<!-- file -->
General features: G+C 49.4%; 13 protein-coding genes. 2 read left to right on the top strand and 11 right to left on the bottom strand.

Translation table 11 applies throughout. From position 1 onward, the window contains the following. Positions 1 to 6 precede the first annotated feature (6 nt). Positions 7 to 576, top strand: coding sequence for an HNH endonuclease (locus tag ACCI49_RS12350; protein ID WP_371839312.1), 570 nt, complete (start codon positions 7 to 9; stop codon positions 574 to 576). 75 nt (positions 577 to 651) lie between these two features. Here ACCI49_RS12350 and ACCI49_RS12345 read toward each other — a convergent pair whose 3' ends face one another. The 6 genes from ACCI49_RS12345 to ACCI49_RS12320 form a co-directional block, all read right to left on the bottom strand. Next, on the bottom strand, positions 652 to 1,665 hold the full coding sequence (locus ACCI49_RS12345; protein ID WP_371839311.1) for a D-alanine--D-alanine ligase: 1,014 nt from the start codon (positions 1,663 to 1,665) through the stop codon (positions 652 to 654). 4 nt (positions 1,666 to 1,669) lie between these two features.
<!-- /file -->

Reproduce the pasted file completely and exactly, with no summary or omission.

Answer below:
General features: G+C 49.4%; 13 protein-coding genes. 2 read left to right on the top strand and 11 right to left on the bottom strand.

Translation table 11 applies throughout. From position 1 onward, the window contains the following. Positions 1 to 6 precede the first annotated feature (6 nt). Positions 7 to 576, top strand: coding sequence for an HNH endonuclease (locus tag ACCI49_RS12350; protein ID WP_371839312.1), 570 nt, complete (start codon positions 7 to 9; stop codon positions 574 to 576). 75 nt (positions 577 to 651) lie between these two features. Here ACCI49_RS12350 and ACCI49_RS12345 read toward each other — a convergent pair whose 3' ends face one another. The 6 genes from ACCI49_RS12345 to ACCI49_RS12320 form a co-directional block, all read right to left on the bottom strand. Next, on the bottom strand, positions 652 to 1,665 hold the full coding sequence (locus ACCI49_RS12345; protein ID WP_371839311.1) for a D-alanine--D-alanine ligase: 1,014 nt from the start codon (positions 1,663 to 1,665) through the stop codon (positions 652 to 654). 4 nt (positions 1,666 to 1,669) lie between these two features.